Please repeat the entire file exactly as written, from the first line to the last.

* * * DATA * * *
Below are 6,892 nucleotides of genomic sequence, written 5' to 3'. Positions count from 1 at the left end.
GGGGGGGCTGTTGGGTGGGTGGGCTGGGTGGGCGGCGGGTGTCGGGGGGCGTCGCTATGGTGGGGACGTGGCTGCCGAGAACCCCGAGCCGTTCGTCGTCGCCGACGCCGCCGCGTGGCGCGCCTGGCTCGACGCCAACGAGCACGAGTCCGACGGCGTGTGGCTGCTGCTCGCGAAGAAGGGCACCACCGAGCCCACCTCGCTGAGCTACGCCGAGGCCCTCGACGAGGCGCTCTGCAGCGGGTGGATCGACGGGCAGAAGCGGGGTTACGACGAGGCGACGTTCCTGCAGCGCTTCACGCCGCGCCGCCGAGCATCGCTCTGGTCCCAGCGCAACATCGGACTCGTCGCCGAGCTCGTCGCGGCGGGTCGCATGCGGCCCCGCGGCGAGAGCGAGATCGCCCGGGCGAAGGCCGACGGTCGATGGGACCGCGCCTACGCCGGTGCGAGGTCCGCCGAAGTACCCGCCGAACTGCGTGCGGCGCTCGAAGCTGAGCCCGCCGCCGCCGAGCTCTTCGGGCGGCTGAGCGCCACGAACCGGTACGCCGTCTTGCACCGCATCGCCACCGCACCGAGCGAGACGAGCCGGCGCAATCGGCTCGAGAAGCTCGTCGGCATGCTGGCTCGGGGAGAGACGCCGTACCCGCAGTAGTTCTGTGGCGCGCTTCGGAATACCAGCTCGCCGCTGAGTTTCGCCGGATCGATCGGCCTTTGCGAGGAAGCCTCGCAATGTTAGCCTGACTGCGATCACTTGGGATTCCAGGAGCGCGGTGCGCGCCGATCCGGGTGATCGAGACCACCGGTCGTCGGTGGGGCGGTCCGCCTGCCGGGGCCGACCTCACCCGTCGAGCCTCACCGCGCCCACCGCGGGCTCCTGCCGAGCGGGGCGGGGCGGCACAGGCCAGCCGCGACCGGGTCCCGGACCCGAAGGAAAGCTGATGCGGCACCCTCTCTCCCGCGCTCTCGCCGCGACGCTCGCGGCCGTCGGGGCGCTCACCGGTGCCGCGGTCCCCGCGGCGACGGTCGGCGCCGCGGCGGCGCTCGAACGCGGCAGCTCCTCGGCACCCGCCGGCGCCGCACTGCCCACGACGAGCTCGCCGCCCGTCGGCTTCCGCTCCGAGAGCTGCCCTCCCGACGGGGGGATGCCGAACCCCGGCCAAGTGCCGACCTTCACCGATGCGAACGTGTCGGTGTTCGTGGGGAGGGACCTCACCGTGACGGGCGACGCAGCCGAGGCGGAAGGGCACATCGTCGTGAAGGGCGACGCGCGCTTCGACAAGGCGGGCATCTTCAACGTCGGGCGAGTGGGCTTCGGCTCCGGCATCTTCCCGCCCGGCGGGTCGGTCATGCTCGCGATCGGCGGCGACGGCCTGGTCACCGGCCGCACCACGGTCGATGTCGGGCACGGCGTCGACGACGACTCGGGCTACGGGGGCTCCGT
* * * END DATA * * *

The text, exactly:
Below are 6,892 nucleotides of genomic sequence, written 5' to 3'. Positions count from 1 at the left end.
GGGGGGGCTGTTGGGTGGGTGGGCTGGGTGGGCGGCGGGTGTCGGGGGGCGTCGCTATGGTGGGGACGTGGCTGCCGAGAACCCCGAGCCGTTCGTCGTCGCCGACGCCGCCGCGTGGCGCGCCTGGCTCGACGCCAACGAGCACGAGTCCGACGGCGTGTGGCTGCTGCTCGCGAAGAAGGGCACCACCGAGCCCACCTCGCTGAGCTACGCCGAGGCCCTCGACGAGGCGCTCTGCAGCGGGTGGATCGACGGGCAGAAGCGGGGTTACGACGAGGCGACGTTCCTGCAGCGCTTCACGCCGCGCCGCCGAGCATCGCTCTGGTCCCAGCGCAACATCGGACTCGTCGCCGAGCTCGTCGCGGCGGGTCGCATGCGGCCCCGCGGCGAGAGCGAGATCGCCCGGGCGAAGGCCGACGGTCGATGGGACCGCGCCTACGCCGGTGCGAGGTCCGCCGAAGTACCCGCCGAACTGCGTGCGGCGCTCGAAGCTGAGCCCGCCGCCGCCGAGCTCTTCGGGCGGCTGAGCGCCACGAACCGGTACGCCGTCTTGCACCGCATCGCCACCGCACCGAGCGAGACGAGCCGGCGCAATCGGCTCGAGAAGCTCGTCGGCATGCTGGCTCGGGGAGAGACGCCGTACCCGCAGTAGTTCTGTGGCGCGCTTCGGAATACCAGCTCGCCGCTGAGTTTCGCCGGATCGATCGGCCTTTGCGAGGAAGCCTCGCAATGTTAGCCTGACTGCGATCACTTGGGATTCCAGGAGCGCGGTGCGCGCCGATCCGGGTGATCGAGACCACCGGTCGTCGGTGGGGCGGTCCGCCTGCCGGGGCCGACCTCACCCGTCGAGCCTCACCGCGCCCACCGCGGGCTCCTGCCGAGCGGGGCGGGGCGGCACAGGCCAGCCGCGACCGGGTCCCGGACCCGAAGGAAAGCTGATGCGGCACCCTCTCTCCCGCGCTCTCGCCGCGACGCTCGCGGCCGTCGGGGCGCTCACCGGTGCCGCGGTCCCCGCGGCGACGGTCGGCGCCGCGGCGGCGCTCGAACGCGGCAGCTCCTCGGCACCCGCCGGCGCCGCACTGCCCACGACGAGCTCGCCGCCCGTCGGCTTCCGCTCCGAGAGCTGCCCTCCCGACGGGGGGATGCCGAACCCCGGCCAAGTGCCGACCTTCACCGATGCGAACGTGTCGGTGTTCGTGGGGAGGGACCTCACCGTGACGGGCGACGCAGCCGAGGCGGAAGGGCACATCGTCGTGAAGGGCGACGCGCGCTTCGACAAGGCGGGCATCTTCAACGTCGGGCGAGTGGGCTTCGGCTCCGGCATCTTCCCGCCCGGCGGGTCGGTCATGCTCGCGATCGGCGGCGACGGCCTGGTCACCGGCCGCACCACGGTCGATGTCGGGCACGGCGTCGACGACGACTCGGGCTACGGGGGCTCCGT